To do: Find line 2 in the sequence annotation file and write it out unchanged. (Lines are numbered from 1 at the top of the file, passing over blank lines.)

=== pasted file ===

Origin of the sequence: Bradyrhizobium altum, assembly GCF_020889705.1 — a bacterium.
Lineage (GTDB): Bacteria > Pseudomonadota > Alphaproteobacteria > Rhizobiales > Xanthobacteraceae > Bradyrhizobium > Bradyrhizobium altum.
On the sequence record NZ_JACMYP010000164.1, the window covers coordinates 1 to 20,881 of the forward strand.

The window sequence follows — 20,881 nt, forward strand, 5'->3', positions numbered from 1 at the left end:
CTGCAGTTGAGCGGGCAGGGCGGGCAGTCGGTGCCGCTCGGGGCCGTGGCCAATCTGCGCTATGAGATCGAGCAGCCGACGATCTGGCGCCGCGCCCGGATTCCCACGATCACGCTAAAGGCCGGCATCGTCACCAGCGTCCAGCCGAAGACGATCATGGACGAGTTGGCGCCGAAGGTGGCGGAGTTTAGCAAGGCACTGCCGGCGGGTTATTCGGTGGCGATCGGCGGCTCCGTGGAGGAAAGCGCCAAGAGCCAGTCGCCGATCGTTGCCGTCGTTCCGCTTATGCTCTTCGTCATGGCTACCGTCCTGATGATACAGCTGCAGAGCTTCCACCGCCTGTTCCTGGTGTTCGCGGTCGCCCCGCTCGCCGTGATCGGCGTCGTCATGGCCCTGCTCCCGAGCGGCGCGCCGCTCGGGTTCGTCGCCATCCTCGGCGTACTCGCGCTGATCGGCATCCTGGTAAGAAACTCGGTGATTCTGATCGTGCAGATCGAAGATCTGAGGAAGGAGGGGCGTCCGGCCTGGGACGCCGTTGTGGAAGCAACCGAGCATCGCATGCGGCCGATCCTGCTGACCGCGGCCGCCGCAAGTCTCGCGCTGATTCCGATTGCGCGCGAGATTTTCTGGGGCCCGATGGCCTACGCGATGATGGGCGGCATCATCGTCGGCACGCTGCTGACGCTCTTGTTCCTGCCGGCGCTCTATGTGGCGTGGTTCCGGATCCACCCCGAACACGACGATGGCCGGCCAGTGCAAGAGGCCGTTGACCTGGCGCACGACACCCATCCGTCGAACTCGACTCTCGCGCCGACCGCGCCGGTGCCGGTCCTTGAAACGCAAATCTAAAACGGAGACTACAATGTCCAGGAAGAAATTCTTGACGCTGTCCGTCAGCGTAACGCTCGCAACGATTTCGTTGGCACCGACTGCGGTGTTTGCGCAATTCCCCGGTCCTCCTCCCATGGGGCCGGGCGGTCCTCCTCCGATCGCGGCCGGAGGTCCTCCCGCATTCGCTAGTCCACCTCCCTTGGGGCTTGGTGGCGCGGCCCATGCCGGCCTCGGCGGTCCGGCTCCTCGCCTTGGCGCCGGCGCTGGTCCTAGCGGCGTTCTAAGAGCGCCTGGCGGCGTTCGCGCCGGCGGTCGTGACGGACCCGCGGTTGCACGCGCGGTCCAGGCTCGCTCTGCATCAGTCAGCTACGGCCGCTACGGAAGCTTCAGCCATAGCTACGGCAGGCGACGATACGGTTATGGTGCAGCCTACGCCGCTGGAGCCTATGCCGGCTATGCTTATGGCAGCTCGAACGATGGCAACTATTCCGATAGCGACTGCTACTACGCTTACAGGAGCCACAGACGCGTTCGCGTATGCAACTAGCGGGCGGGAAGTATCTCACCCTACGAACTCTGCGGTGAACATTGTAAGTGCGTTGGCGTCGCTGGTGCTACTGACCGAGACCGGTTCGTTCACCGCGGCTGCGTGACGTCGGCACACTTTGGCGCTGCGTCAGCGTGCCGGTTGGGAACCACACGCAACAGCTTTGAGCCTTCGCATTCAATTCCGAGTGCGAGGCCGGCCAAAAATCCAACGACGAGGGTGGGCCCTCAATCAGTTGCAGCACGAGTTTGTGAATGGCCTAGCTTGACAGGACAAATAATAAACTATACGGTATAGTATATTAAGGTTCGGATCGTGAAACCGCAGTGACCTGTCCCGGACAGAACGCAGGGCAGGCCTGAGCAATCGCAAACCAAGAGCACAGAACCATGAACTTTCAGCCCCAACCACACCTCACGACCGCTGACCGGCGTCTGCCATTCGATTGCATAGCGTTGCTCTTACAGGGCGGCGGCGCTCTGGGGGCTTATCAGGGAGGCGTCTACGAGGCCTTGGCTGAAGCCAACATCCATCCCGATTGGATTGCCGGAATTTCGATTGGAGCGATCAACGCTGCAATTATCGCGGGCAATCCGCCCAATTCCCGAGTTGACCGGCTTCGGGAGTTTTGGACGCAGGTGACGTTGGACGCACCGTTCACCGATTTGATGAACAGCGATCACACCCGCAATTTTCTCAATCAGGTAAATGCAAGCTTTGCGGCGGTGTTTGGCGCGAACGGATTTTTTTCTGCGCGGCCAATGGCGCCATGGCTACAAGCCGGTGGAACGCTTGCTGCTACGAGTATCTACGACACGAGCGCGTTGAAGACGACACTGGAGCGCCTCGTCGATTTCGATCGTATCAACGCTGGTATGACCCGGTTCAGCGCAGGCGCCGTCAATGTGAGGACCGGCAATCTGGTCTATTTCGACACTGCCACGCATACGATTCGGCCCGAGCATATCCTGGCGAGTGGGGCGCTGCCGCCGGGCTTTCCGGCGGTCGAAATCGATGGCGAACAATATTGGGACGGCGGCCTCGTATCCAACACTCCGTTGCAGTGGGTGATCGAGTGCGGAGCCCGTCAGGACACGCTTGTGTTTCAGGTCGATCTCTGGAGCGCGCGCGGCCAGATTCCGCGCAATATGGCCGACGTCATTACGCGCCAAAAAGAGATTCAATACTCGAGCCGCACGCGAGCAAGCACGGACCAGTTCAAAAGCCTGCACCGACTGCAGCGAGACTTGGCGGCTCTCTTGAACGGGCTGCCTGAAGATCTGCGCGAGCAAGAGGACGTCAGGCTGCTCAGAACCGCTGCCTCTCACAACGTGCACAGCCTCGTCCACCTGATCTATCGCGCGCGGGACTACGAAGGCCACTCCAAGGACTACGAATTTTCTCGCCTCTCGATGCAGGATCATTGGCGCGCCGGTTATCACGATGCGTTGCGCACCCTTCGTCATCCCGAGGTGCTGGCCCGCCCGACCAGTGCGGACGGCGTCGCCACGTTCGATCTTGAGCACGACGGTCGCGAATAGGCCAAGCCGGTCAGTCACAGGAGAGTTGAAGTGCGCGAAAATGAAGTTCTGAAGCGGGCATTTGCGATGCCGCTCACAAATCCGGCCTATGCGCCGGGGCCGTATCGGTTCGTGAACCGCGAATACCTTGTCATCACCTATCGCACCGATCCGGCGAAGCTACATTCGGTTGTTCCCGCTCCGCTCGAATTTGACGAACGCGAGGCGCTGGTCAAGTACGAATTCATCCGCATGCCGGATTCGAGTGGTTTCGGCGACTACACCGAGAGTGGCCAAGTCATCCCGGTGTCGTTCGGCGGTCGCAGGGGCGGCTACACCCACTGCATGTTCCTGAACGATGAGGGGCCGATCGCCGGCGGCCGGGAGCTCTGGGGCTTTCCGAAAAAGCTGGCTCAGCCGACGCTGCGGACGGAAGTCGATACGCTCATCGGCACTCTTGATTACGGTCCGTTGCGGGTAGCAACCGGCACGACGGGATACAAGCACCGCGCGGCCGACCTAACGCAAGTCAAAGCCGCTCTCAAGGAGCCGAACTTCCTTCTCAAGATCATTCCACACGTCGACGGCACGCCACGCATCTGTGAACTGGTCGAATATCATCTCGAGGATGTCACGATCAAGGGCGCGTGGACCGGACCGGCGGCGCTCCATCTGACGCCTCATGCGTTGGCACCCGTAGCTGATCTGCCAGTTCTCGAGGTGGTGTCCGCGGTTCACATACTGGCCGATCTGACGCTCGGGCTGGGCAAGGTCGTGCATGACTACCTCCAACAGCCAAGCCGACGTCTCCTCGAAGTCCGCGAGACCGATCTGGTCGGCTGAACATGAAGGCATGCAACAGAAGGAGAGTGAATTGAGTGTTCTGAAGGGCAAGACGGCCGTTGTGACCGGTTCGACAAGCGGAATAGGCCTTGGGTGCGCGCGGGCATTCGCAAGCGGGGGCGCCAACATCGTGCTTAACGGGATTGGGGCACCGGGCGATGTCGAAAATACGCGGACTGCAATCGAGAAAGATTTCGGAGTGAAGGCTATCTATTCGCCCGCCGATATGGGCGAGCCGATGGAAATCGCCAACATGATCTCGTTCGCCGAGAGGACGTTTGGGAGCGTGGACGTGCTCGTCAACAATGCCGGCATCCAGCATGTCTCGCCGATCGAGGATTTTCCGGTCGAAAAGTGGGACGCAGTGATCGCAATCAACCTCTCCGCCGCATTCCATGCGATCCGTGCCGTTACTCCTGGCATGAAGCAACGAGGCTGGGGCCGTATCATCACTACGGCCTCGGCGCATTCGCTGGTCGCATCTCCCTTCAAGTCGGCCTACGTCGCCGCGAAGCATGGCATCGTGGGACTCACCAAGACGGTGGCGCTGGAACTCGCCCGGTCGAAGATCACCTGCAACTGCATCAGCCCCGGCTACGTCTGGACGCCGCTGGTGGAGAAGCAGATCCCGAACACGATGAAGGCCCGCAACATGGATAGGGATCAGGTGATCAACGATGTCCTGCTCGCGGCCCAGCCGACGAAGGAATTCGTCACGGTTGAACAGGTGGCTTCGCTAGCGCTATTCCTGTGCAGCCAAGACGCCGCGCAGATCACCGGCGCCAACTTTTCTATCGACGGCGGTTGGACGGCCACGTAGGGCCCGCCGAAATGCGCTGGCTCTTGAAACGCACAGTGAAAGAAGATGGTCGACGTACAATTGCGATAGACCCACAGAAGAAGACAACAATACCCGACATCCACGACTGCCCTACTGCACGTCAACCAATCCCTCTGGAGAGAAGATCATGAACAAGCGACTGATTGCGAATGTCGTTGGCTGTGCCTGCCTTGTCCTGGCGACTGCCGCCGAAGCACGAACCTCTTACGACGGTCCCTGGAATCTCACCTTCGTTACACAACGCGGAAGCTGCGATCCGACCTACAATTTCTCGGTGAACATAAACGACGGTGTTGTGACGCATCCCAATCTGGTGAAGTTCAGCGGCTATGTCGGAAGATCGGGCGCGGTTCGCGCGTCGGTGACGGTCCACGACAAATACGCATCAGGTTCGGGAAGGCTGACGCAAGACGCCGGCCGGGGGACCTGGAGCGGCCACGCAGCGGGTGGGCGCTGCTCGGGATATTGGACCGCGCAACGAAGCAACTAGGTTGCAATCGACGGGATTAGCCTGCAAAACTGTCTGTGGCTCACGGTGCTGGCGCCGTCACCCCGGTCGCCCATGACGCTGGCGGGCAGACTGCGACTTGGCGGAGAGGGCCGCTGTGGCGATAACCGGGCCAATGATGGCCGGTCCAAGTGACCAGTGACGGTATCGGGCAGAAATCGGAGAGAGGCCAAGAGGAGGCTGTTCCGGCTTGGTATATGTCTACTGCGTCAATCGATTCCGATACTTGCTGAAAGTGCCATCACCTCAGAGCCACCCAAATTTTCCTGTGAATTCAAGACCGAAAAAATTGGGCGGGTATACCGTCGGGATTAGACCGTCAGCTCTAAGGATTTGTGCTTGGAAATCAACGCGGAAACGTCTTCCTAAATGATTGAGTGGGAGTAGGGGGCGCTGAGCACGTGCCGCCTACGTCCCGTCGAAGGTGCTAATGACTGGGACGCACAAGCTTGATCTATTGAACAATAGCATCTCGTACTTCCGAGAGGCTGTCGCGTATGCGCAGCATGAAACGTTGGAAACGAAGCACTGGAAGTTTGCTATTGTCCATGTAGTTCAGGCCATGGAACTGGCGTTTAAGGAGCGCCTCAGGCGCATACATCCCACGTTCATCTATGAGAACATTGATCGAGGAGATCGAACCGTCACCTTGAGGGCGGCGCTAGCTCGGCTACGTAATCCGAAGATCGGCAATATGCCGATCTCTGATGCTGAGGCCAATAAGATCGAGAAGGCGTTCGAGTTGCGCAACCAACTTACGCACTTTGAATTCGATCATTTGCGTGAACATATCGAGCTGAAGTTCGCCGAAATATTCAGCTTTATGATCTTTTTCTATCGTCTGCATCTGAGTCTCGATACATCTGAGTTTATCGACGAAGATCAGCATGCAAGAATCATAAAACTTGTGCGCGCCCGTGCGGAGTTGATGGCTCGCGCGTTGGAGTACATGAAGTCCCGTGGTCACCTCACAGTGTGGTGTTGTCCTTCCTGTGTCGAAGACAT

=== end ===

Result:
Lineage (GTDB): Bacteria > Pseudomonadota > Alphaproteobacteria > Rhizobiales > Xanthobacteraceae > Bradyrhizobium > Bradyrhizobium altum.